"Energy transfer in light-harvesting macromolecules is assisted by specific vibrational motions of the chromophores. We found that the properties of some of the chromophore vibrations that assist energy transfer during photosynthesis can never be described with classical laws, and moreover, this non-classical behaviour enhances the efficiency of the energy transfer."
The key quantum behavior comes in analyzing the probability of the system existing in different states. In classical probability, the probability of finding a chromophore in a certain state is always positive (or 0, of course), but cannot be negative. Their analysis, however, demonstrated that the probability distribution contained some values that were negative ... and this sort of behavior can only be explained and understood within quantum mechanical systems. The lead author Edward O'Reilly explains:
"The negative values in these probability distributions are a manifestation of a truly quantum feature, that is, the coherent exchange of a single quantum of energy. When this happens electronic and vibrational degrees of freedom are jointly and transiently in a superposition of quantum states, a feature that can never be predicted with classical physics."
In addition to the pure science geek joy of finding new examples of quantum behavior (which is enough for folks like me), this sort of research is far from abstract and could have direct technological applications. A more complete scientific understanding of the physics inherent in photosynthesis has potentially revolutionary implications in developing advanced solar cell technology, which could transform solar energy into other forms of energy at a much higher degree of efficiency than existing technologies, and shift us away from consumable resources toward viable renewable alternatives.
- ArXiv - "Quantum entanglement in photosynthetic light harvesting complexes," May 23, 2009
- Technology Review - "First Evidence of Entanglement in Photosynthesis," May 28, 2009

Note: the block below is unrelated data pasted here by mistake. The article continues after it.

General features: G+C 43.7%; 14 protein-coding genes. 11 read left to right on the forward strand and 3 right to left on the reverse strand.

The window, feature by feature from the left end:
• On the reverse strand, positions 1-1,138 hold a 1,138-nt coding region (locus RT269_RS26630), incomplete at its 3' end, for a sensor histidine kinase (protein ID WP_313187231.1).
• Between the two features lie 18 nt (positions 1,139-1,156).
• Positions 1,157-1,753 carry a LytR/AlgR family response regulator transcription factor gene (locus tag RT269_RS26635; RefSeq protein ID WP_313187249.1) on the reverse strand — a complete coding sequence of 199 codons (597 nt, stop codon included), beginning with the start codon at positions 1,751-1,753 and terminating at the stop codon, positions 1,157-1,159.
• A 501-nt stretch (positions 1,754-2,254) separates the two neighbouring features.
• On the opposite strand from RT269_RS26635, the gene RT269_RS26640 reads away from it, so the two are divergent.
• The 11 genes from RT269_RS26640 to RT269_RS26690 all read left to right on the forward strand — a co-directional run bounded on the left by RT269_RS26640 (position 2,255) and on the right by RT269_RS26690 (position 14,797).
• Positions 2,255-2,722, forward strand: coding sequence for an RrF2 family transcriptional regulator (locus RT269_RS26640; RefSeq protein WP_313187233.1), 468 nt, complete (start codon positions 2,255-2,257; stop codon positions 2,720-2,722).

- The Foresight Institute - "Quantum entanglement in photosynthesis?", May 28, 2009
- Scientific American - "Quantum Entanglement, Photosynthesis, and Better Solar Cells," Sept. 1, 2009
- i09 - "Are Plants Really Using Quantum Entanglement in Photosynthesis?", Jan. 20, 2010
- UCL press release - "Quantum mechanics explains efficiency of photosynthesis," Jan. 9, 2014
- Nature Communications - "Non-classicality of the molecular vibrations assisting exciton energy transfer at room temperature," Jan. 9, 2014 (Follow link, then click to download PDF or other version.)
- i09 - "New evidence that plants get their energy using quantum entanglement," Jan. 10, 2014
Image source: Getty Images/Bob Stefko
Resolutions are kind of like the uncertainty principle in quantum mechanics: You can either focus on where you are or where you're going, but the more time you spend on one, the more you tend to lose track of the other.
Okay, it's kind of a weak analogy, but my point is: Thanks to all my readers for the great year and I hope you have a wonderful New Year celebration.
One of my resolutions is to start 2014 off with a bunch of updated information on quantum physics, so keep your eyes open. Here are a handful of recent articles that can help build your understanding of physics has to say about the world at the quantum level:
- What is the Copenhagen Interpretation of Quantum Mechanics?
- Decoherence and the Measurement Problem
- The Born Rule
- Quantum Wavefunction
- Heisenberg Cut
Yesterday, I discussed the upcoming theoretical physics book Our Mathematical Universe by Dr. Max Tegmark. While sorting out my office today, I was reminded of another book that is coming out in a few days which is also worth mentioning: The Physics of War: From Arrows to Atoms, by Barry Parker.
If Tegmark is addressing the deep underlying mathematical structure of the universe in all of its glorious majesty, then Parker's book can be seen as taking a very different tactic and focusing on the detailed and pragmatic application of mathematics to advance one of the least pleasant aspects of human endeavor: the art of killing other humans on massive scales.